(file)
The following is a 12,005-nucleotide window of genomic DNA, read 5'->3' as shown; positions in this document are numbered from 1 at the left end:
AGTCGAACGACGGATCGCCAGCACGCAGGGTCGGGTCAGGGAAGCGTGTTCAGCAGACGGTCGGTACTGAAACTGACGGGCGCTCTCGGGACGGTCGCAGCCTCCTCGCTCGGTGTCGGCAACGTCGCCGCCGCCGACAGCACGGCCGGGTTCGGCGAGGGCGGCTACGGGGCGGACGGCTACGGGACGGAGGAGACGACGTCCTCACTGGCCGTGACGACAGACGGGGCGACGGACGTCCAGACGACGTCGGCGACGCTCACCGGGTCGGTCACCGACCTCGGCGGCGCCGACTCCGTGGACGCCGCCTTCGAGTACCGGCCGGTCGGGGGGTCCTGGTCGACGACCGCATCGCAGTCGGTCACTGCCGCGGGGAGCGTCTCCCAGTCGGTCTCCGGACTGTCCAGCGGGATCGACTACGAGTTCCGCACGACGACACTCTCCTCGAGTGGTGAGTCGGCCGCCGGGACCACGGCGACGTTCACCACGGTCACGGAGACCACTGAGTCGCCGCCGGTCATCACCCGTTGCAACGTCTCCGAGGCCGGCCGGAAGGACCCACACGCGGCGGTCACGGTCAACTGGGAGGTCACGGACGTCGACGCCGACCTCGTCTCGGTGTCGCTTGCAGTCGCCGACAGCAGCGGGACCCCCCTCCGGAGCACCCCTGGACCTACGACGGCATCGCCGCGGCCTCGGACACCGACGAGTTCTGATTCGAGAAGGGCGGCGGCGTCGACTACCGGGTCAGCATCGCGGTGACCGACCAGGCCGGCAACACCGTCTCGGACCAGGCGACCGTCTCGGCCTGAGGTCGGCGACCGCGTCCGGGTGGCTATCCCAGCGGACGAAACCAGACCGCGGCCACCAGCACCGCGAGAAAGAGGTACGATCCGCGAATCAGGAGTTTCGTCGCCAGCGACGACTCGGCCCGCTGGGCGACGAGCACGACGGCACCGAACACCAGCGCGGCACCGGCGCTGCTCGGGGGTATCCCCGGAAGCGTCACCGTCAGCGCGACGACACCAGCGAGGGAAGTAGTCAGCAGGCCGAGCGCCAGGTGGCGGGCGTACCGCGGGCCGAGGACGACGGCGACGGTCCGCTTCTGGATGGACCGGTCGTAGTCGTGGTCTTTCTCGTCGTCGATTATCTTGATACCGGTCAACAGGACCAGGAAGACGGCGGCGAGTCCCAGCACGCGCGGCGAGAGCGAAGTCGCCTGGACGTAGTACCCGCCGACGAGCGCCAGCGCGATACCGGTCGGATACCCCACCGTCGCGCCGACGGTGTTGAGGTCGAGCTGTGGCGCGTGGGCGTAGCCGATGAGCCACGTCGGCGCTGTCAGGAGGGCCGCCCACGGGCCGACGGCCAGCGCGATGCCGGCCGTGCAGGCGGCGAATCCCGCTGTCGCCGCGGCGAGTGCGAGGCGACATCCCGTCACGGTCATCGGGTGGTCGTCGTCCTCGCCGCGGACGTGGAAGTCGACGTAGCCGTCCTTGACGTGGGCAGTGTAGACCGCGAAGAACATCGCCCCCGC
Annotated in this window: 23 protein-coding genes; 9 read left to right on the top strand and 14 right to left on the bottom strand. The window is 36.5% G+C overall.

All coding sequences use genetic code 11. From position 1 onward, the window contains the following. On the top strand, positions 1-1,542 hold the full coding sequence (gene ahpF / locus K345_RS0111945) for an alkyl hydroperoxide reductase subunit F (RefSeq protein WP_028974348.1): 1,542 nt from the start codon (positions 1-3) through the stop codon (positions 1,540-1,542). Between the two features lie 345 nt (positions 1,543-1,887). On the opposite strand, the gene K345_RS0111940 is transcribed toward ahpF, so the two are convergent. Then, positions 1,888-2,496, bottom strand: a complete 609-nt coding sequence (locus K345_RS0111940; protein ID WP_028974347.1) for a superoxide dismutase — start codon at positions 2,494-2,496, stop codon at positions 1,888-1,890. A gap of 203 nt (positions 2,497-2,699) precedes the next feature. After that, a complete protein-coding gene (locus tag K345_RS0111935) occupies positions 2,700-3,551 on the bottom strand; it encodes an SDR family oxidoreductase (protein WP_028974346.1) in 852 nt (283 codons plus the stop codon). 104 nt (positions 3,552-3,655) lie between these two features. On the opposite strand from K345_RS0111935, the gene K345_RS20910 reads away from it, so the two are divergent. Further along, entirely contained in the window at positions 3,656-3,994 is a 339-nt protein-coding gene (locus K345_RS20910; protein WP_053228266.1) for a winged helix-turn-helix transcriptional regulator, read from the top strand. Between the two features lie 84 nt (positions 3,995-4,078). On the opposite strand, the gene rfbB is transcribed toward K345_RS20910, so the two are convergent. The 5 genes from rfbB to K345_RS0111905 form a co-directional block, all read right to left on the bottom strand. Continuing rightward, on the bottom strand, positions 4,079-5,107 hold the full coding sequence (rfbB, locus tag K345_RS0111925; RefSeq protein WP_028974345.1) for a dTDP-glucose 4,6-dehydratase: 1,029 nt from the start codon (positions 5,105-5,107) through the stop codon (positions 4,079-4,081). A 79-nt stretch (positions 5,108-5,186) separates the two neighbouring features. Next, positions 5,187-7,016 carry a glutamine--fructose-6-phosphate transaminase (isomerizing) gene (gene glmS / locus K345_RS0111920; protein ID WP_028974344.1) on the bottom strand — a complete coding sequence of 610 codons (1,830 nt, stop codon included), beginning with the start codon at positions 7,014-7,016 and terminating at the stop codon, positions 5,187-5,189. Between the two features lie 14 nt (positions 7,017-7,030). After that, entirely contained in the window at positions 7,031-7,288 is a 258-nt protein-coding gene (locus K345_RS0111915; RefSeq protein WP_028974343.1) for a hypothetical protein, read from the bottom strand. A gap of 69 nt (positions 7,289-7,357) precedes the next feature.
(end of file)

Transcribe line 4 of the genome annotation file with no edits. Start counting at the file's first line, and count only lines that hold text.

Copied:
All coding sequences use genetic code 11. From position 1 onward, the window contains the following. On the top strand, positions 1-1,542 hold the full coding sequence (gene ahpF / locus K345_RS0111945) for an alkyl hydroperoxide reductase subunit F (RefSeq protein WP_028974348.1): 1,542 nt from the start codon (positions 1-3) through the stop codon (positions 1,540-1,542). Between the two features lie 345 nt (positions 1,543-1,887). On the opposite strand, the gene K345_RS0111940 is transcribed toward ahpF, so the two are convergent. Then, positions 1,888-2,496, bottom strand: a complete 609-nt coding sequence (locus K345_RS0111940; protein ID WP_028974347.1) for a superoxide dismutase — start codon at positions 2,494-2,496, stop codon at positions 1,888-1,890. A gap of 203 nt (positions 2,497-2,699) precedes the next feature. After that, a complete protein-coding gene (locus tag K345_RS0111935) occupies positions 2,700-3,551 on the bottom strand; it encodes an SDR family oxidoreductase (protein WP_028974346.1) in 852 nt (283 codons plus the stop codon). 104 nt (positions 3,552-3,655) lie between these two features. On the opposite strand from K345_RS0111935, the gene K345_RS20910 reads away from it, so the two are divergent. Further along, entirely contained in the window at positions 3,656-3,994 is a 339-nt protein-coding gene (locus K345_RS20910; protein WP_053228266.1) for a winged helix-turn-helix transcriptional regulator, read from the top strand. Between the two features lie 84 nt (positions 3,995-4,078). On the opposite strand, the gene rfbB is transcribed toward K345_RS20910, so the two are convergent. The 5 genes from rfbB to K345_RS0111905 form a co-directional block, all read right to left on the bottom strand. Continuing rightward, on the bottom strand, positions 4,079-5,107 hold the full coding sequence (rfbB, locus tag K345_RS0111925; RefSeq protein WP_028974345.1) for a dTDP-glucose 4,6-dehydratase: 1,029 nt from the start codon (positions 5,105-5,107) through the stop codon (positions 4,079-4,081). A 79-nt stretch (positions 5,108-5,186) separates the two neighbouring features. Next, positions 5,187-7,016 carry a glutamine--fructose-6-phosphate transaminase (isomerizing) gene (gene glmS / locus K345_RS0111920; protein ID WP_028974344.1) on the bottom strand — a complete coding sequence of 610 codons (1,830 nt, stop codon included), beginning with the start codon at positions 7,014-7,016 and terminating at the stop codon, positions 5,187-5,189. Between the two features lie 14 nt (positions 7,017-7,030). After that, entirely contained in the window at positions 7,031-7,288 is a 258-nt protein-coding gene (locus K345_RS0111915; RefSeq protein WP_028974343.1) for a hypothetical protein, read from the bottom strand. A gap of 69 nt (positions 7,289-7,357) precedes the next feature.